Strengthening US-Pakistan strategic ties
Staff Report; Daily Times, February 8, 2008
WASHINGTON: Speakers at a discussion on Pakistan at a local think-tank were agreed that Pakistan was an invaluable ally of the United States, the strategic relationship between the two countries should be strengthened and Pakistan enabled to regain stability, which was crucial both for the US and the region.
The discussion was held at the Brookings Institution and the three who spoke at the well-attended event were former Pakistan army chief and ambassador to Washington, Jehangir Karamat, former CENTCOM commander Gen Anthony Zinni, and former deputy secretary of state under Bill Clinton, Richard Armitage. Karamat said that the spreading insurgency in Pakistan was a danger to the state, the region and the world. He explained why any direct intervention by the United States in the Tribal Areas, which was being advocated by some, would only complicate an already difficult situation.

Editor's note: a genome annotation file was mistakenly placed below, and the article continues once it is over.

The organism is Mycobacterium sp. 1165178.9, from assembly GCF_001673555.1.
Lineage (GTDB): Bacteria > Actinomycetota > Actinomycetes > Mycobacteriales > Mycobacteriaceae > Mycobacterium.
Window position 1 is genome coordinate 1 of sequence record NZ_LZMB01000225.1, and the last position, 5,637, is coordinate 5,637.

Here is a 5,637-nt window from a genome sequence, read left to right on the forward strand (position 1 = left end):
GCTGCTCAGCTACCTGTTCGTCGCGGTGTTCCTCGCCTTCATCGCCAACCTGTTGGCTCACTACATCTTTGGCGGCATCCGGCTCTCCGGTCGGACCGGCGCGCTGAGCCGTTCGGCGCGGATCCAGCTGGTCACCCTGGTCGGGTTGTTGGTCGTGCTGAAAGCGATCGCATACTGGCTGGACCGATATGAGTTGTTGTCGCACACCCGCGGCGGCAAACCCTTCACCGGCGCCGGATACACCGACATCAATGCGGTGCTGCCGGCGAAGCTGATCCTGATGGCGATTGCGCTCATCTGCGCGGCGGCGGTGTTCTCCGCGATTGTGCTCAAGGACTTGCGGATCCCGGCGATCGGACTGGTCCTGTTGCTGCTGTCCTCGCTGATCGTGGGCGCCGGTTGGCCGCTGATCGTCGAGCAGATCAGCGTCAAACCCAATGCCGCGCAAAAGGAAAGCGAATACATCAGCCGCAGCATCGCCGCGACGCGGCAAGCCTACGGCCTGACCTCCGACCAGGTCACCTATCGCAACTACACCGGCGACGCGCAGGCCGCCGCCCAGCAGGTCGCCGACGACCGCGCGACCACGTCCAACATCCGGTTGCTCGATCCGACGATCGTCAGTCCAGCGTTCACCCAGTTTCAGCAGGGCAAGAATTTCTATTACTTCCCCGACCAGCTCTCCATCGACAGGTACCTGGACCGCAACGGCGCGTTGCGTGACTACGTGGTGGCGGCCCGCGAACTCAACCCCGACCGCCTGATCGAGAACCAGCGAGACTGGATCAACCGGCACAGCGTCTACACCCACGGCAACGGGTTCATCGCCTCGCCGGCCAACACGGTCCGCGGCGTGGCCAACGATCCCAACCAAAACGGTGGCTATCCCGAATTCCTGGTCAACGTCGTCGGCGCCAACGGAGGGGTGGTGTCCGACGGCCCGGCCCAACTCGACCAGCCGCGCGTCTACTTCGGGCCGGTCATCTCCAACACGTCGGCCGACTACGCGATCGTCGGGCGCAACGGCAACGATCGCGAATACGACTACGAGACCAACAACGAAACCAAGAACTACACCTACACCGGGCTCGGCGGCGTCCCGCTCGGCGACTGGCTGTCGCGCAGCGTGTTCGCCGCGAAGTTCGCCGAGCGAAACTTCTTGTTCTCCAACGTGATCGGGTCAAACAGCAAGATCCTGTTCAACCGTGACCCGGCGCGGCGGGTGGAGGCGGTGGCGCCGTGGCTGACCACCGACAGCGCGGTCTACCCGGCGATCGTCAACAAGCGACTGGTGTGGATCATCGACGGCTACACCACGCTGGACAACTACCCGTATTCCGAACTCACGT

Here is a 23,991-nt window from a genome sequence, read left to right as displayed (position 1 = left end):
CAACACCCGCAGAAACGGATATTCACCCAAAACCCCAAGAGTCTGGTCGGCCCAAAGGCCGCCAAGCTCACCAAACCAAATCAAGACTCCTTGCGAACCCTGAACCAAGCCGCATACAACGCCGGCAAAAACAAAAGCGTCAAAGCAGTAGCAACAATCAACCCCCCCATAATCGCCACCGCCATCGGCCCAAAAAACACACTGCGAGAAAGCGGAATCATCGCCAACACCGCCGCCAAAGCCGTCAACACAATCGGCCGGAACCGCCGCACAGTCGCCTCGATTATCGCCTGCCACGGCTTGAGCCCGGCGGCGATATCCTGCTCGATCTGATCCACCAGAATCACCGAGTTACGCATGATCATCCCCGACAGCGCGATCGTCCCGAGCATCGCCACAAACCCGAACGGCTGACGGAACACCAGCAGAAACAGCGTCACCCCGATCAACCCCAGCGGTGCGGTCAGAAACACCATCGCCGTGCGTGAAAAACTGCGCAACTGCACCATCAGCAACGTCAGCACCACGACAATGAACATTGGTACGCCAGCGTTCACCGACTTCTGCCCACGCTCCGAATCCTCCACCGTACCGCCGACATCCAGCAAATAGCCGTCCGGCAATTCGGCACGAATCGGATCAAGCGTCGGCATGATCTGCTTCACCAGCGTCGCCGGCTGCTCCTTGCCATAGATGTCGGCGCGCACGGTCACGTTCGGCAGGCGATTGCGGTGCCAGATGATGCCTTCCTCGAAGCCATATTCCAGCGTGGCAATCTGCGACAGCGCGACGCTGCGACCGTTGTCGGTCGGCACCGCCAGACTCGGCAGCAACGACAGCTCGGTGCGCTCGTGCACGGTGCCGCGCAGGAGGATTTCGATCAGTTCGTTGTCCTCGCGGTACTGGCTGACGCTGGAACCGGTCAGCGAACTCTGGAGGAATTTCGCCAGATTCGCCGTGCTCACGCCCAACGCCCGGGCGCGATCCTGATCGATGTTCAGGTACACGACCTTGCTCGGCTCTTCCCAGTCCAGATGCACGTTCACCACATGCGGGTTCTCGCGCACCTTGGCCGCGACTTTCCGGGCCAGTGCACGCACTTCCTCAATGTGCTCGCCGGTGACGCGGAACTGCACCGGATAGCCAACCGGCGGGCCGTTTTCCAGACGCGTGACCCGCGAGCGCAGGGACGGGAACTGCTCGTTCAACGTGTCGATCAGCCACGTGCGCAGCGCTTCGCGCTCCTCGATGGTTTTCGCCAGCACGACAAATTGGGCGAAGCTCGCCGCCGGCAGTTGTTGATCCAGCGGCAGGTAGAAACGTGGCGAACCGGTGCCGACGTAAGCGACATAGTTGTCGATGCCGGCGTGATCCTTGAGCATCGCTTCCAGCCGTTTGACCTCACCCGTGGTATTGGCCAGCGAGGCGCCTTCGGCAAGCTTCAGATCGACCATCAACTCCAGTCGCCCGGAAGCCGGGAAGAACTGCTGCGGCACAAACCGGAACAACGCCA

Gen Zinni said he felt disappointed when he heard criticism of Pakistan and its role in the war against terror, considering the casualties Pakistan’s fighting forces had taken. He did not think the US had provided Pakistan with the equipment that it needed to fight this very difficult war against terrorism. He emphasised that instead of finding “fault lines”, the US should make an effort to “build relationships”. Armitage was critical of US “backing favourites” and cited the example of the open support lent to slain Pakistan People’s Party chairwoman Benazir Bhutto that led to her return to Pakistan. He said it is not necessary that one should agree with every action that President Pervez Musharraf had taken. Referring to the judicial crisis, he said Musharraf had not done well and he had suffered for it.